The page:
Don’t Smile!

(A re-post with minor revisions for my friends who are newer to this blog.)

My Beloved and I found that one of the hardest things about disciplining our young children was staying serious when scolding them—especially when every instinct in our bodies and minds wanted to smile or burst out laughing.

For example, call us weird, but it was funny to us when one of little boys was potty-training peed in the cat litter box—at least the first time he did it. (It got a LOT less funny when he kept doing it and then did it when we had guests over.) But either way, we couldn’t laugh or it would spoil the lesson we needed to teach.

And sometimes, even when we couldn’t laugh, we did. I know; Bad Parents!

What made it even worse is when, for example, one of us attempted to keep a straight face while explaining to the child why they shouldn’t stick pudding in their sibling’s ear, while our dear spouse cracked up with laughter.

We began to make up rules for each other:

“When I’m scolding a child, don’t smile, giggle, snicker, laugh, or guffaw, and for goodness sake if you are going to do those things please do it in another room, and if you won’t do that, please at least stand behind the kid and do it silently so they don’t see or hear you doing it!”

In our house, trying to enforce rules with our spouse tended to be more like making suggested guidelines. We are both wired in such a way that a demand or ultimatum is GUARRANTEED to produce the exact opposite effect of whatever the original demanded outcome was supposed to be. So we both learned it was MUCH better to request or negotiate rather than to make demands.

Anyway, back to disciplining the kids. They started getting wise to our ploy of being serious when they were facing us while their other parent (the one standing behind them) did their best remain silent as they exploded with laughter. The kids started to quickly, and without warning, turn around to try to catch the parent behind them with anything other than a serious face.

Woe to the parent who got caught!

Of course, as soon as the child turned their back on the parent who’d be standing in front of them, the roles would reverse and Ms. Smiley Pants had to be Ms. Serious, and then I could go from being Mr. Serious to Mr. Smiley Pants, or vice versa.

About russtowne

My wife and I have been married since 1979. We have 3 adult children and 5 grandchildren. I manage a wealth management firm that I founded in 2003. My Beloved is a Special Education teacher for Kindergartners and First Graders. I'm a published author of approximately 60 books in a variety of genres for grownups and children. In addition to my family, friends, investing, and writing, my passions include reading, watching classic movies, experiencing waves crashing on rocky shores, hiking in ancient redwood forests, and the beauty of kindness and nature.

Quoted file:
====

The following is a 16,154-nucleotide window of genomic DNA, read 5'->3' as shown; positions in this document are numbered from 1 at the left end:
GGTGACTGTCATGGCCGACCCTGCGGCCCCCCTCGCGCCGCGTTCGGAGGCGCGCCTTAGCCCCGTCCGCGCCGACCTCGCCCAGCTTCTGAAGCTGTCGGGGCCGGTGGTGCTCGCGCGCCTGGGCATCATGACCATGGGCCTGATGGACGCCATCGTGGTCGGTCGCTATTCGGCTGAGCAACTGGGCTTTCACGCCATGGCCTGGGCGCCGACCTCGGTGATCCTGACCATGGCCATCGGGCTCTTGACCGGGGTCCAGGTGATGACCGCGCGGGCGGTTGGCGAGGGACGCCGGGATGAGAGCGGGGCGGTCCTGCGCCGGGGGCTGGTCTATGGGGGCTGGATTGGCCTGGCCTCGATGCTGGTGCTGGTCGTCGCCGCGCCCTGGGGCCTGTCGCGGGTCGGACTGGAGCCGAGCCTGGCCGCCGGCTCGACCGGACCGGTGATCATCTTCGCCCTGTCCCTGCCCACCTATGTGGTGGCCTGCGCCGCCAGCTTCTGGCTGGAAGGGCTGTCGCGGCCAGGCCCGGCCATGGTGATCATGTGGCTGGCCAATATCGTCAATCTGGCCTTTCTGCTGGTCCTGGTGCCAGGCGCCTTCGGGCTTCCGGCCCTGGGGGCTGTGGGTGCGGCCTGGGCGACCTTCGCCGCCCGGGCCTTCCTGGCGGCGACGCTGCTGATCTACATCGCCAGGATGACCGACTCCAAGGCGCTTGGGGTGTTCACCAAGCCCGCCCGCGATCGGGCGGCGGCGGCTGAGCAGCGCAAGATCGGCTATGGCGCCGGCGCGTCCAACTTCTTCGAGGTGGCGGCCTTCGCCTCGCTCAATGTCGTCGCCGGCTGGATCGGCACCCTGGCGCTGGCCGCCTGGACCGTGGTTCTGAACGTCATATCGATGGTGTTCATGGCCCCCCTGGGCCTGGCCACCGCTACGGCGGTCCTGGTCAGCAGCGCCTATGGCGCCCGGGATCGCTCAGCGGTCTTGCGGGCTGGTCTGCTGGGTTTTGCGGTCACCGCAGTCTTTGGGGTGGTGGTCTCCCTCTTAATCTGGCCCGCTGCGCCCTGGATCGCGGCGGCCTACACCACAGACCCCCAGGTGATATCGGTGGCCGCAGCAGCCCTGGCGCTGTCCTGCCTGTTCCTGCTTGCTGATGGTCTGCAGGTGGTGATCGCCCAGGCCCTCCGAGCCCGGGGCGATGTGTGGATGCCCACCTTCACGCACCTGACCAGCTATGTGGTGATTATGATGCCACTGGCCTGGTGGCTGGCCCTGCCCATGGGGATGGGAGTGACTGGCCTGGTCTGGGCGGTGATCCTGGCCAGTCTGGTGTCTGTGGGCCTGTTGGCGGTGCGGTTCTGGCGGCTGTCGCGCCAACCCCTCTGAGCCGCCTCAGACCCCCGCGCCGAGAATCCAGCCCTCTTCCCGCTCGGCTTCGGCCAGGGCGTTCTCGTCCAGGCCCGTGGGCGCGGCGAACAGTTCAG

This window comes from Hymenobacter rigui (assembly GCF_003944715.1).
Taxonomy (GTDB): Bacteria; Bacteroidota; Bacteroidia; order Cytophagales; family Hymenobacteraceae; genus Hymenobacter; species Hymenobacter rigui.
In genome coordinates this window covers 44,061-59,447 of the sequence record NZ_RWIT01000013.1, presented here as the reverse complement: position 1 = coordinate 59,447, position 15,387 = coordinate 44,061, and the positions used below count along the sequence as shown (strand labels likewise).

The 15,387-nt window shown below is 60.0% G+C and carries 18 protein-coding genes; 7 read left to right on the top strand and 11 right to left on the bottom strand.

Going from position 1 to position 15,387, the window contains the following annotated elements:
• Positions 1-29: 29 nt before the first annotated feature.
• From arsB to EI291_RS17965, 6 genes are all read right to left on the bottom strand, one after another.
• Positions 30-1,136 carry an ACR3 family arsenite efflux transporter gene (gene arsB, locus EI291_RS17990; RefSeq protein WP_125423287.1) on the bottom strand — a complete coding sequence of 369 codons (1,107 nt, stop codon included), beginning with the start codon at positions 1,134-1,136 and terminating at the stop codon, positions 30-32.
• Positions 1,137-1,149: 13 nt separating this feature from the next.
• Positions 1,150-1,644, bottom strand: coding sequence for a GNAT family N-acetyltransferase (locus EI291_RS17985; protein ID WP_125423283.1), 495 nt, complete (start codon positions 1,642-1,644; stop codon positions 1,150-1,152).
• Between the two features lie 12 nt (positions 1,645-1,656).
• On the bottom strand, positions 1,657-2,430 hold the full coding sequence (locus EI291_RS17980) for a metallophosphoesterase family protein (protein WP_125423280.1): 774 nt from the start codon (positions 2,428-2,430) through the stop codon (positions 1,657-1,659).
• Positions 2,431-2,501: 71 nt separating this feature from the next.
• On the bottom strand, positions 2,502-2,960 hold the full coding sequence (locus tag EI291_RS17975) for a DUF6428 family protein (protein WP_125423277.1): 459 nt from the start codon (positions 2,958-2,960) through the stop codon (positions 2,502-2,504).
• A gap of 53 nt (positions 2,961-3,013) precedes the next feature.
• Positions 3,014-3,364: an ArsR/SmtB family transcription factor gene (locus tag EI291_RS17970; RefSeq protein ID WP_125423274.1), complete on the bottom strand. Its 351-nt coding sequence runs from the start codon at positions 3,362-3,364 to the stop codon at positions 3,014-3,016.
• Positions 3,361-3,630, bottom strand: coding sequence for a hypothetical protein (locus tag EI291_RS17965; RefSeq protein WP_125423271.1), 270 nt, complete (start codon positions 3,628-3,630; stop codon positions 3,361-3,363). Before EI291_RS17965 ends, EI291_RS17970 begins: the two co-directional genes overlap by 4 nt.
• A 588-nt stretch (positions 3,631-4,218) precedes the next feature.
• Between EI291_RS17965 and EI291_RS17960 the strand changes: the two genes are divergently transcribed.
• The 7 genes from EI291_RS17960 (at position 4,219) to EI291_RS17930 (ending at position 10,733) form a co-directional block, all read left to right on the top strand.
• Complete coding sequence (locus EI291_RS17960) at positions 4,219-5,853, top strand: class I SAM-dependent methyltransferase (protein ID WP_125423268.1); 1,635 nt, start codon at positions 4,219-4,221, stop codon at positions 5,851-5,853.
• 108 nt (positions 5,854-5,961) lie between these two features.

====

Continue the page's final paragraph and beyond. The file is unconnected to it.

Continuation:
This entry was posted in Children, Humor, Parenting, True Stories I've Written and tagged , , , , , , , , . Bookmark the permalink.

13 Responses to Don’t Smile!

  1. mimijk says:

    The visual is funny enough…and look how well they turned out! I have often said my boys grew up gorgeously in spite of me, not because of me (and when Andy and I got married, that became an “us” – but their formative years were all mine – and I laughed more often than not)…

    • russtowne says:

      LOL! Oh yeah, thankfully kids can be resilient alright! Funny too! It sounds as though much laughter could be heard at both our houses! And a few other things at my house that I won’t go into at this time. Let’s just say that laughter was not the only emotion the kids elicited from us and vice versa. ;-D! But we all survived it and are perhaps the stronger and better for it.


  2. The ‘litter box’ is a brand new one for me…tooooo funny but not really! Diane

    • russtowne says:

      He loved to hear the sound the splashing made when it hit the kitty litter. Apparantly it sounded better than snap, crackle, pop! It took awhile to get him to change that behavior.


  3. Love this story, Russ. I don’t have children, but oftentimes find myself giggling when trying to reprimand one of the dogs for a less than desirable behavior. Sometimes the “offender” is just too cute to countenance sternness…. ;-). Yours sounds like a very happy, healthy home….

    • russtowne says:

      Yes, cute dogs create the same discipline challenges for us too. Thank you for your feedback. Our home is and was happy and healthy, though noisy is another adjective that also comes to mind…

  4. bulldogsturf says:

    Just reading this took me back so many years to when ours were small….so similar a situation… I remember on the farm chiding my son for covering his sister with wet cow dung… that little face that looked up at me and said “but it will help her grow” was just too much, I cracked and laughed my head off… even the wife could not help out on this occasion… the mind of a child, how blessed we are to have them….

    • russtowne says:

      LOL! The picture in my mind of the situation you describe is hilarious. I agree; we are blessed indeed to have children. And now, for My Beloved and me, a grandchild, with another on the way.


  5. Oh yes I know this one very well!!

    And Im now going through it all over again with grandchildren! 🙂


  6. Oh I so much relate to this!!!

    So many times I’ve had to turn around to hide my smile before I could discipline son.

    One of my favourite memories is how he used to call my ex-husband “honey” or “hon” for short :D. He did this for YEARS. From when he was 2 until he was 5. It was especially funny in the shopping centre when he would yell out “honey!!” and my ex-husband would turn around and say “yes?”.


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